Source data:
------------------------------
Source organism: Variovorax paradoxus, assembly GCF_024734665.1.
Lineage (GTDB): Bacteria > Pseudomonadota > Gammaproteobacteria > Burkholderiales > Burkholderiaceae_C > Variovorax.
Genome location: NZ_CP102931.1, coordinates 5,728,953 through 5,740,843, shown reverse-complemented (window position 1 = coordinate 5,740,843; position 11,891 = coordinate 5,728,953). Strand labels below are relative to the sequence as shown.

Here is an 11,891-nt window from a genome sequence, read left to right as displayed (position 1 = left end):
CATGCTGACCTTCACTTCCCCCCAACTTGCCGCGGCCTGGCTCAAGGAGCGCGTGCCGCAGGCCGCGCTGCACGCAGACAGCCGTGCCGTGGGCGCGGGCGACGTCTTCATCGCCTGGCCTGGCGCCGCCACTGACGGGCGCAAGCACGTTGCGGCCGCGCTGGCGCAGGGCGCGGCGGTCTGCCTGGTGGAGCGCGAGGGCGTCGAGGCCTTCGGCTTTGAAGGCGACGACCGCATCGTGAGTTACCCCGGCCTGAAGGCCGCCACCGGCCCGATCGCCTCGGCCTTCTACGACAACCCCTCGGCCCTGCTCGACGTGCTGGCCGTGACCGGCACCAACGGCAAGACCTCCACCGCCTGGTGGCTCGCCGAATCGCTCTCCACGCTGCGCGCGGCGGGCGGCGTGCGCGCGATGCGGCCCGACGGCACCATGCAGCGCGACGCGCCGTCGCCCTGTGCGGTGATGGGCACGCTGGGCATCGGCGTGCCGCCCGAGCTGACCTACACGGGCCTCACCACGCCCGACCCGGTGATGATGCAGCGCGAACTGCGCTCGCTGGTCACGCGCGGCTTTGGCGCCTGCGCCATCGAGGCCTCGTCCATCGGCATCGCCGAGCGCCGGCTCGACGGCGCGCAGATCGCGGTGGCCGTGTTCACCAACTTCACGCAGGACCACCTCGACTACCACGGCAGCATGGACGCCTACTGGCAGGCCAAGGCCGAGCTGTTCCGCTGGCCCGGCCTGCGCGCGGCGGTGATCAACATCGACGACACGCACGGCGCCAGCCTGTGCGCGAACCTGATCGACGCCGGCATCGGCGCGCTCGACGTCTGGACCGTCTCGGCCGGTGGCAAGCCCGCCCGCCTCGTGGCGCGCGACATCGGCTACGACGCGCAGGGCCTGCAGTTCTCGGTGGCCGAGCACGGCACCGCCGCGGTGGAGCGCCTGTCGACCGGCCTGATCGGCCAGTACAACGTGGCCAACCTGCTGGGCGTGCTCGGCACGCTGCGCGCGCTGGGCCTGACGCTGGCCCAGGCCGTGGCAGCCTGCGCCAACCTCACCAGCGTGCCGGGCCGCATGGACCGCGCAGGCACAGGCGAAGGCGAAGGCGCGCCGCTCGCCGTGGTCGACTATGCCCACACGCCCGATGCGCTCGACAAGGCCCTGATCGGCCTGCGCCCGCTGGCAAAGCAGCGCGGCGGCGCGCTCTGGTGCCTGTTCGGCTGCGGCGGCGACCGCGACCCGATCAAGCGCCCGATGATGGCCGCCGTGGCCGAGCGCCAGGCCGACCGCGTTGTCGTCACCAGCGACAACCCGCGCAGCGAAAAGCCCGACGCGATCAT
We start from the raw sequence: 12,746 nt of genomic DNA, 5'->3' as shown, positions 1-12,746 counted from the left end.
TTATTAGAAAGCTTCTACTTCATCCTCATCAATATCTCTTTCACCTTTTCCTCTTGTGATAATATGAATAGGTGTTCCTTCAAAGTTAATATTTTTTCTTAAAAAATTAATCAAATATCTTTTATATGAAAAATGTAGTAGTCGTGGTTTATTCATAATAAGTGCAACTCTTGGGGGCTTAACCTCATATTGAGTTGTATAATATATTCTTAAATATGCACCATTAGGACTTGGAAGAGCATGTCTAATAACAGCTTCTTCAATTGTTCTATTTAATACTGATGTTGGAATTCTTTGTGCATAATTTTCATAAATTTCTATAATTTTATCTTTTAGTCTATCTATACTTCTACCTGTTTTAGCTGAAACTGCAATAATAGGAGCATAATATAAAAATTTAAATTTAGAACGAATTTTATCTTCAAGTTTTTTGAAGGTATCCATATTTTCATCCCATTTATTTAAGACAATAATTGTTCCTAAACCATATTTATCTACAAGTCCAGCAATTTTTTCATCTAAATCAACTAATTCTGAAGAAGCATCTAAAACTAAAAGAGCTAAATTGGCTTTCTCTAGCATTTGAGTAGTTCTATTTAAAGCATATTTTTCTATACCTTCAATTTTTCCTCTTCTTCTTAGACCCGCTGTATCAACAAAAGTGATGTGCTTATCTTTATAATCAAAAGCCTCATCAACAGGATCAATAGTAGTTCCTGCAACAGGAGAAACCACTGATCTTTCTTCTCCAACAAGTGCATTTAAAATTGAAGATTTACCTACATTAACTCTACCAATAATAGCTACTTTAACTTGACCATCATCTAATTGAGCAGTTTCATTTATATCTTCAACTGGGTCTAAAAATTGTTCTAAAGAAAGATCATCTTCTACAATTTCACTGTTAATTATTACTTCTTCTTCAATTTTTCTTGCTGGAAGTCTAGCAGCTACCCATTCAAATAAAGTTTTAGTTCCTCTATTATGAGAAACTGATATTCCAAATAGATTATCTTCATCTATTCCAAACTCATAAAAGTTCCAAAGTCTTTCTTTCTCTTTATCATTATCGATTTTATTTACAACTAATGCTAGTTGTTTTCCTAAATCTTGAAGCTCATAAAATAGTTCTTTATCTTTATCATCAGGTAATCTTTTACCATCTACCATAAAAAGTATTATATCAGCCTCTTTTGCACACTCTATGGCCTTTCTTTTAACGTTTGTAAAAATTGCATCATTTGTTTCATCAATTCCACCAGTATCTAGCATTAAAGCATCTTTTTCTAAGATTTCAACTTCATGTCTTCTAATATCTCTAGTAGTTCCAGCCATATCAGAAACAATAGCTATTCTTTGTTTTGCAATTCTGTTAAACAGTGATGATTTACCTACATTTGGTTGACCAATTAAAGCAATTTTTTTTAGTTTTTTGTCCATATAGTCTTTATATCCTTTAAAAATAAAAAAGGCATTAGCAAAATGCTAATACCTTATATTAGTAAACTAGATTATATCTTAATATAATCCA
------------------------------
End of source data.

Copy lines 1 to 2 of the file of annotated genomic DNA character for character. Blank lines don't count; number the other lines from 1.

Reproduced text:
Source organism: Variovorax paradoxus, assembly GCF_024734665.1.
Lineage (GTDB): Bacteria > Pseudomonadota > Gammaproteobacteria > Burkholderiales > Burkholderiaceae_C > Variovorax.